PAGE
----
Rabbi Nachman was such a profound presence that his followers did something unique. They decided to stay together as a group committed to his teachings, but without a Rebbe. A Chassidic dynasty built on ideas rather than people. This concept was so dissonant to the Jewish communities of Eastern Europe that they called the Breslover Chasssidim the "toite Chassidim" the "dead Chassidim." The Breslovers themselves have seen Rabbi Nachman as being very much alive spiritually, in accordance with the Talmudic dictum that "the Tzadddikim are greater after their death than in their lifetime" (Chullin 7b). Breslover Chassidim still refer to Rabbi Nachman as "the Rebbe," studying his writings and endeavoring to follow his teachings in their day-to-day lives. In this sense Rabbi Nachman is still the leader of Breslover Chassidim.
In the years since Rabbi Nachman's death, the Breslover movement has grown throughout the world, with the main centers being New York and Israel. Institutions include synagogues, yeshivot for all ages, kollelim (post yeshiva learning institutions), and numerous communal social and aid facilities.
Rabbi Nachman was insistent that his followers should come to Uman to celebrate Rosh Hashana. This request has been honored through the years since his death, although it has been tempered by political considerations which have caused fluctuations in the numbers attending. In recent times visits were stopped by World War II and then Uman was made virtually inaccessible by the Soviets. When the Iron Curtain came down in l989, a couple of hundred Breslovers came from Israel. The numbers have increased dramatically since then. More on the numbers later.
So I, a guy from Beverly Hills whose first Rebbe was Edgar Magnin and who has been through some religious changes since that time, found myself drawn to Uman this past Rosh Hashana. Why? This is a question asked of me by people I met in Uman as well as friends and acquaintances since I came back. To the first person who asked me in Uman I replied, without really considering the reply, "Because Rabbi Nachman wanted me to come." I must admit that I was quite surprised with the immediate acceptance this answer elicited. So much so, I decided that there was probably something to it, especially as it continued to play well. And all the more when, a couple of months after my return, I found myself strolling home from shul with a Rabbi I know and actually rather like despite his sharp tongue. I told him I had been to Uman for Rosh Hashana, and perhaps the third question out of his mouth was why I had gone there. "Because Rabbi Nachman wanted me to go," I said.
"Oh," he said, "does Rabbi Nachman talk to you often?"
"I didn't say that he talked to me," I said, "I just said he wanted me to go."
Which brings us back to the numbers. How many people usually feel so summoned? For some reason many Breslovers like to think big and bandy about numbers in the 7,500 range, but I did my own reckoning and came up with number closer to 4,000. I checked out my calculations with the webmeister of the Friends of Breslov internet site (http://www.breslov.com) whom I happened to have met at the airport in Kiev on my way back from Uman. He pretty much concurred. Still, that is a lot of people to descend upon a town of 100,000, and especially one without a convention center or even a Holiday Inn.
As a matter of fact, the logistics of this pilgrimage are quite impressive. There is a Breslov Vaad in Israel that coordinates the arrangements. This includes charter and group flights from Israel and New York (probably eighty-five percent of the participants come from Israel) and bus transportation from either Odessa or Kiev. Uman is about half way, or one hundred and ten miles either way, between Odessa and Kiev. At forty passengers per bus we are talking about one hundred bus loads. Then there is matter of lodging and feeding the multitudes.
The duration of the stay in Uman is quite short. The idea is to go to Uman for Rosh Hashana....period. It is almost a matter of pride among Bresslover Hassidim as to how little time one can spend in the journey. This year the holiday fell on Saturday and Sunday. Most people arrived on Wednesday or Thursday (as did I) and started leaving Sunday night and Monday. I stayed on until Tuesday, by which time there were few people left.
Local citizens who live near the synagogue move out of their apartments and houses and stay with friends or relatives. They put three or four beds in each room and rent them out for $5 - $10 per night per bed. In this way they accumulate several months rent at the lower rates they pay. The houses and apartments are spare and I was struck by the lack of appliances or gadgets. The Vaad acts as a registry for lodging.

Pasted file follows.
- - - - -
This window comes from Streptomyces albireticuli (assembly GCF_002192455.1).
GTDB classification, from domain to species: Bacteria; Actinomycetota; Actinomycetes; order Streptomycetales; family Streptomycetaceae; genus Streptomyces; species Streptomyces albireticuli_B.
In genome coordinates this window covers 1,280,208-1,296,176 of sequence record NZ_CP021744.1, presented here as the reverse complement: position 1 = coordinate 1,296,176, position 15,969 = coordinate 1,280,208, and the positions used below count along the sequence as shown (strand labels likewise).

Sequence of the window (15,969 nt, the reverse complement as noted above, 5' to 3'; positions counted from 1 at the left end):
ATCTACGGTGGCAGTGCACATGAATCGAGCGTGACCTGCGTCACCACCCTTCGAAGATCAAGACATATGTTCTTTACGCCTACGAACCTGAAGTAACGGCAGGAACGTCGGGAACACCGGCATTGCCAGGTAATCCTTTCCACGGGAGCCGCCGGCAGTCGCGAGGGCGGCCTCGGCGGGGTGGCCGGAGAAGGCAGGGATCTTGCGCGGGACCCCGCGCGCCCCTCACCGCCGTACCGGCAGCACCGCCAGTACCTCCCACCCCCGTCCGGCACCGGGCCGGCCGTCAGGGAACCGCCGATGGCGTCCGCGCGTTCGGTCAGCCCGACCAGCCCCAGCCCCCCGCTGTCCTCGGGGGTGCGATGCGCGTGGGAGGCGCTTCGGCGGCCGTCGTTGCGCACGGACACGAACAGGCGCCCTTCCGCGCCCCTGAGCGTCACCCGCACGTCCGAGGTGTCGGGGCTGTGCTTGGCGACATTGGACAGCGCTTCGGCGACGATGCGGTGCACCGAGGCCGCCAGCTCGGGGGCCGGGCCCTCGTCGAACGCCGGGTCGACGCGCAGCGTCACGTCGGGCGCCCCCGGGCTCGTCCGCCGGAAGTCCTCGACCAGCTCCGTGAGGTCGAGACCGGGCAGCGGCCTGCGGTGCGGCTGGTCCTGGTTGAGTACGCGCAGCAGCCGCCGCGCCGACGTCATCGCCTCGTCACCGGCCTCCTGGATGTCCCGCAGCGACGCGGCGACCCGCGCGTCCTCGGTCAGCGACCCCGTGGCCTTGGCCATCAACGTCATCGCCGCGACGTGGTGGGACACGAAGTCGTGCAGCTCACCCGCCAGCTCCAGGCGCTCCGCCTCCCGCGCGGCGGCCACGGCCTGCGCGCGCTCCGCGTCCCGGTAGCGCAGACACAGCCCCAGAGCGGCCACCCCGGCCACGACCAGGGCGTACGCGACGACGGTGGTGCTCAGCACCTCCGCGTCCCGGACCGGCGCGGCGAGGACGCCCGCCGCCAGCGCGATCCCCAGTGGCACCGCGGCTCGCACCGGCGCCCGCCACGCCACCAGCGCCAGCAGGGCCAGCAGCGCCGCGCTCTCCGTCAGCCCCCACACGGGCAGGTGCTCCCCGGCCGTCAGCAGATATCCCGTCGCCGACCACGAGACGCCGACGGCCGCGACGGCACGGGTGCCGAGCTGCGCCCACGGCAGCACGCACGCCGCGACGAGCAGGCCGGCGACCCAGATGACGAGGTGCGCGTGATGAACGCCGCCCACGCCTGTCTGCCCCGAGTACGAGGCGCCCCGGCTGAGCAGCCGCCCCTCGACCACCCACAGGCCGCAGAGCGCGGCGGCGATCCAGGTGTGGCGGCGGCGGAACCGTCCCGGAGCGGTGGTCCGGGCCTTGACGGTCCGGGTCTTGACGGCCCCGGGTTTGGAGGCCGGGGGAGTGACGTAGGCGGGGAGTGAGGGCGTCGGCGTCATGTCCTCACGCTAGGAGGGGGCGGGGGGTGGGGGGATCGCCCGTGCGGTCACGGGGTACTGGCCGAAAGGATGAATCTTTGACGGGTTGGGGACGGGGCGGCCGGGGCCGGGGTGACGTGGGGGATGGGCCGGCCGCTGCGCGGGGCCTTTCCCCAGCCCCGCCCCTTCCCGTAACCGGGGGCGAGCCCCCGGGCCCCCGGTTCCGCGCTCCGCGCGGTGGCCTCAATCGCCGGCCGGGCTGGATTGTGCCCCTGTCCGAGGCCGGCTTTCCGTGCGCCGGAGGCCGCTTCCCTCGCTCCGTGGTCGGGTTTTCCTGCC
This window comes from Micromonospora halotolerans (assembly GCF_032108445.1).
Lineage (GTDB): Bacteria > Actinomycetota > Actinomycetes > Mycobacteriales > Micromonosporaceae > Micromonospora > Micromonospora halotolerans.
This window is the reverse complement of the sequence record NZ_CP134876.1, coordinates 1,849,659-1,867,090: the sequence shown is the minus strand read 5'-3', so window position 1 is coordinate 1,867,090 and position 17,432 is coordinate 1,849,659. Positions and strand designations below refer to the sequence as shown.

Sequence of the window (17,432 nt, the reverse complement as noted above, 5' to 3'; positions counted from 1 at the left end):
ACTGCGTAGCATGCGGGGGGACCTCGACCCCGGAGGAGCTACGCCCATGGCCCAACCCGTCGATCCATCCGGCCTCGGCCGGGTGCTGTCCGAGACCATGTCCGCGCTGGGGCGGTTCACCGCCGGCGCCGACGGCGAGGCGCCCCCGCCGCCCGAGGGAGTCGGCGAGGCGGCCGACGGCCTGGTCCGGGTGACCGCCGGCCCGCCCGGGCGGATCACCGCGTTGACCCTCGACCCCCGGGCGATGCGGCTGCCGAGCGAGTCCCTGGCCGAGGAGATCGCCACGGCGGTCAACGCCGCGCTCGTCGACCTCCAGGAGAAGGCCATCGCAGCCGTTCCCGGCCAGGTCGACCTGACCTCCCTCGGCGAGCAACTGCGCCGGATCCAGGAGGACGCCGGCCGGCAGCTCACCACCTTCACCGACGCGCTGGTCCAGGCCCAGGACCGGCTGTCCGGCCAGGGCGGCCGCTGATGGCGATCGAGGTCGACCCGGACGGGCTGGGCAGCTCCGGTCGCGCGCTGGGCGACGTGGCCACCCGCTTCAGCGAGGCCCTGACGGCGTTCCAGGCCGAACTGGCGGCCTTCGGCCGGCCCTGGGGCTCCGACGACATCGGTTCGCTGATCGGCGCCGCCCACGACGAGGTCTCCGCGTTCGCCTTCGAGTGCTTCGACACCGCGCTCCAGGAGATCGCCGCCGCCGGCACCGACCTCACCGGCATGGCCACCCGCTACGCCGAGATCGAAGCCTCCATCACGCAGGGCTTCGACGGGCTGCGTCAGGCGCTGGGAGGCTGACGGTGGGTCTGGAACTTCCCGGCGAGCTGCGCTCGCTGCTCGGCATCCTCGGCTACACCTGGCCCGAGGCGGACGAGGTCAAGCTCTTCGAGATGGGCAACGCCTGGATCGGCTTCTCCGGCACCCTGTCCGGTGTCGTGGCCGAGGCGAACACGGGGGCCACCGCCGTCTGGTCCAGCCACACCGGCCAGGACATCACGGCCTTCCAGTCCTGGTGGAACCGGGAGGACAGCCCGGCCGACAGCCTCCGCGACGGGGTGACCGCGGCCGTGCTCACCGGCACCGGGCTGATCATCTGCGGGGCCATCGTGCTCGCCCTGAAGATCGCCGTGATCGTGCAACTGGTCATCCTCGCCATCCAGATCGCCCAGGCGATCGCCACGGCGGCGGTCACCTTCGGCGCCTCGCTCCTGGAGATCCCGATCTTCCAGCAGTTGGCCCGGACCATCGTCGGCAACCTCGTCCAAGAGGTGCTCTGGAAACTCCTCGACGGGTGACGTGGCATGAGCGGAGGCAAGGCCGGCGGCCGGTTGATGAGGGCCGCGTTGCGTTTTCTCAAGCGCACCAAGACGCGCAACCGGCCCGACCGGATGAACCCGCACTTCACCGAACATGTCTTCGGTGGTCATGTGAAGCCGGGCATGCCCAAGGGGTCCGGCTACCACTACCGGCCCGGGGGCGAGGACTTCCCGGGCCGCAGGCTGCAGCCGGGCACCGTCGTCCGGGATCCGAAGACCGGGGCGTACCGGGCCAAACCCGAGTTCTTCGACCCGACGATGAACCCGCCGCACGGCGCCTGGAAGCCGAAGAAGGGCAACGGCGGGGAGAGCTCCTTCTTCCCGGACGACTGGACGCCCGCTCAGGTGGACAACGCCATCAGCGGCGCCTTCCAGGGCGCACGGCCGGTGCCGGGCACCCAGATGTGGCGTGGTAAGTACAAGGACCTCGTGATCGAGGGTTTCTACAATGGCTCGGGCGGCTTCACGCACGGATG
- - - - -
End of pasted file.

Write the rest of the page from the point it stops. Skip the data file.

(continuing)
The Vaad has also taken over a former factory and turned it into a dining hall. Sit-down meals are served over Yom Tov. On the days before and after there are tuna fish sandwiches, fruit and vegetables available in abundance. The quality of the Yom Tov meals is quite good and the beef is schected (ritually slaughtered) locally. The dining hall seats close to 3,000, but it is also possible to get "take out," which is the same meals packed in bulk. Many people who travel together take advantage of this service so they can dine where they are living. It is especially handy if they have a teenage boy in their party whom they can send down to pick up the food (this seems a good time to mention that this pilgrimage is strictly for men.) People also bring a lot of their own food for some of the following reasons: (a) to be able to eat something other than tuna fish sandwiches before and after Yom Tov. (b) to supplement the Yom Tov meals or (c) because they would rather eat home cooking altogether. Many people bring their own water, mostly because they have the idea that Chernobyl (which is 150 miles away, north of Kiev) has contaminated the local water, and that if they drink it they will glow in the dark.
The Shul, built by the Vaad only three years ago and already falling to ruin (not through any fault of the Vaad but rather because it is classic Soviet construction), seats 1,700 people. Another three hundred people stand in the aisles. Outside on both sides of the shul there are benches and the windows are kept open ...about four hundred people sit on each side. Then about five hundred people daven at the Tzion (the site of the grave of Rebbe Nachman). This gives us 3,200 and the remaining eight hundred or so gather for various "private" minyonim.
The Vaad placed me at what appeared from the outside to be a charming cottage at 32 Pushkin Street. Pushkin Street is the main street of the activities that comprise Rosh Hashana in Uman. Inside, the house had simple furniture and extra beds in the one bedroom and the living room. I had a "room" more or less to myself. It was the vestibule and the main venue into the two other rooms. During low traffic hours it had a certain sense of privacy. There were various kinds of bugs resident in the house, most of which were beyond the grasp of my humble knowledge of entomology, although I did recognize the cockroach. The plumbing arrangements command attention. There is a toilet with no seat. One is enjoined from placing toilet paper in the toilet, there is a special bin for that. And then the toilet does not flush in the way that Americans normally think of how a toilet flushes. Rather there is a large cauldron of water with a bucket which one fills and then empties into the toilet to flush it. Sometimes the flushed toilet seems to enter into a drain and sometimes it seems to rise up in the adjacent bath, which is a bit off-putting in terms of personal hygiene.